The Great Destroyer
I usually rely on the Sisters B. for all my Low related needs, but they can’t seem to get through The Great Destroyer’s opening track, “Monkey,” without stalling. I offer them the same advice I’ll give to anyone else paralyzed by the album’s alarming start: skip straight to “Silver Rider.” This track allows an unsteady listener to bask in Low at a more moderate level, but one still given to new realms of expansive expression. The layered chorus and guitars shine light on vistas only previously hinted at in their dark and somber days.
“On the Edge Of” sinks into brittle familiarity on its breathtakingly silent pre-chorus, done in 1/4 time with only Alan Sparhawk and Mimi Parker’s heavenly vocal harmonies to sustain it. “When I Go Deaf” is similarly rooted in “old” Low; there isn’t much driving the song except for a single guitar and the vocal interplay. Whereas the band’s previous sound would have them sigh softly into the night, this Low brings an explosion that cascades in a wash of shoegaze noise. Likewise, “Pissing” has a quickening pace and a deep-rooted sense of urgency in the bowed cello lines that hang over the song like storm clouds ready for a downpour.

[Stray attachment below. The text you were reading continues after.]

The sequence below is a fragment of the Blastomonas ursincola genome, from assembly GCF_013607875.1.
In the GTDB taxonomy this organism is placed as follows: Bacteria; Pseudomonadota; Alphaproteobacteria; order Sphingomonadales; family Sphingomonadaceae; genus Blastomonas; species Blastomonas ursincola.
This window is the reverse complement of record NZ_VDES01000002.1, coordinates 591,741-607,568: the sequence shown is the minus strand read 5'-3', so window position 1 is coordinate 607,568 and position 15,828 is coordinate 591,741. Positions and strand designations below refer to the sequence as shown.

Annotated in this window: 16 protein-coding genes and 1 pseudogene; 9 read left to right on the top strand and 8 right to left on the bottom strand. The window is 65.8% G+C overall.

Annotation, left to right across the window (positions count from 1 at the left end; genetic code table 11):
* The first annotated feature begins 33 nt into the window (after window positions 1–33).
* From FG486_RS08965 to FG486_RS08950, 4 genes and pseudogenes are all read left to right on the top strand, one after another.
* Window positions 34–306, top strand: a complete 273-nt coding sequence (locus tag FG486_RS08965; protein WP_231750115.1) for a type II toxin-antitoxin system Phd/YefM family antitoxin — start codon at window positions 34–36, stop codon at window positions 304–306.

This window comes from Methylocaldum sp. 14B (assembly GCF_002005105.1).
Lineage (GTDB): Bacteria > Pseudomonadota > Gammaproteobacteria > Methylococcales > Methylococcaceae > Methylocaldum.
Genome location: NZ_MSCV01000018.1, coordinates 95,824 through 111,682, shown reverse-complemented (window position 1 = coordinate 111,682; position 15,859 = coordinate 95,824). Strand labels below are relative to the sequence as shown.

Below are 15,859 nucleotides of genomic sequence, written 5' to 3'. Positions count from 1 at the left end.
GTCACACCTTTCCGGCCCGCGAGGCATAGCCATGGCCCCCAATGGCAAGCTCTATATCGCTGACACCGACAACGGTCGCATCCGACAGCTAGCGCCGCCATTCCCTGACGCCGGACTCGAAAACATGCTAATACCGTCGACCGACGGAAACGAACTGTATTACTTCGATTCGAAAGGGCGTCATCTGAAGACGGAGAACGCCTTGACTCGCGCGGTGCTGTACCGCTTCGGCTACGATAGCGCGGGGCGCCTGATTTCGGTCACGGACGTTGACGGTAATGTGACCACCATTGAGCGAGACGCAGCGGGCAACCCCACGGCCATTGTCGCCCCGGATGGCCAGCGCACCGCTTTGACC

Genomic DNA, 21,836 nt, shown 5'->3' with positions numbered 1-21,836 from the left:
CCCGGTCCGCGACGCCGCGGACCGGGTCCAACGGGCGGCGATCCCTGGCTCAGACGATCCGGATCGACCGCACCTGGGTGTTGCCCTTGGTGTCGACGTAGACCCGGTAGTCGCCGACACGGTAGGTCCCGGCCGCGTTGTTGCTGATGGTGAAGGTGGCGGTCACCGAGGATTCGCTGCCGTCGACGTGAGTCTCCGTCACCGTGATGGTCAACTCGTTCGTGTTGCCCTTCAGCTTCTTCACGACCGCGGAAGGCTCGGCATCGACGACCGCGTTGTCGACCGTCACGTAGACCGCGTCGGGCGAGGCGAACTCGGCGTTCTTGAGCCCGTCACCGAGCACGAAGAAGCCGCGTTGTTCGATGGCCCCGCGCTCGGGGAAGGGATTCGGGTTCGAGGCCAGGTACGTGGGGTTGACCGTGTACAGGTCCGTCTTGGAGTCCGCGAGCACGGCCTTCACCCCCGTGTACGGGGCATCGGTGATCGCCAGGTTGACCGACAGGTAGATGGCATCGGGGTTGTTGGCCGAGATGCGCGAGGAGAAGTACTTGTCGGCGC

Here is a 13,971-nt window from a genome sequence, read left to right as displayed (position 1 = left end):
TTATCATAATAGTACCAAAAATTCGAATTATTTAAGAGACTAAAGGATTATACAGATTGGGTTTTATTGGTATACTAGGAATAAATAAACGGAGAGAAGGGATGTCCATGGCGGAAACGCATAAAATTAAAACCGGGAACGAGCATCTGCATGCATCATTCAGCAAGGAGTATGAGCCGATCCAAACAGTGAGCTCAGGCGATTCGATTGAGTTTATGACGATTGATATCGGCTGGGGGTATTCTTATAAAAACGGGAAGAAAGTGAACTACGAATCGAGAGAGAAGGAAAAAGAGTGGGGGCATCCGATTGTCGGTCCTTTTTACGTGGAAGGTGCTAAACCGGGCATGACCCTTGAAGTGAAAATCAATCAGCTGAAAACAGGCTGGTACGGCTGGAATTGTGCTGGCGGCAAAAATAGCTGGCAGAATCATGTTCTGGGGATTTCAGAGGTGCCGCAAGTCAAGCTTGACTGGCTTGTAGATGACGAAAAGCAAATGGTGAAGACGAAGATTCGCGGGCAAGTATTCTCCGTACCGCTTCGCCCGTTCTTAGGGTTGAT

Once the end of the album rolls around, I suggest revisiting the opening trio of songs to see if they’re more palatable. There should be no problem enjoying them for what they are: the sounds of Sparhawk and Parker actually having fun while still retaining their singular voice in independent music. The album title might be a conscious nod toward destroying their old image, but the heart I’ve appreciated the band for is still there; it’s just beating a little faster.
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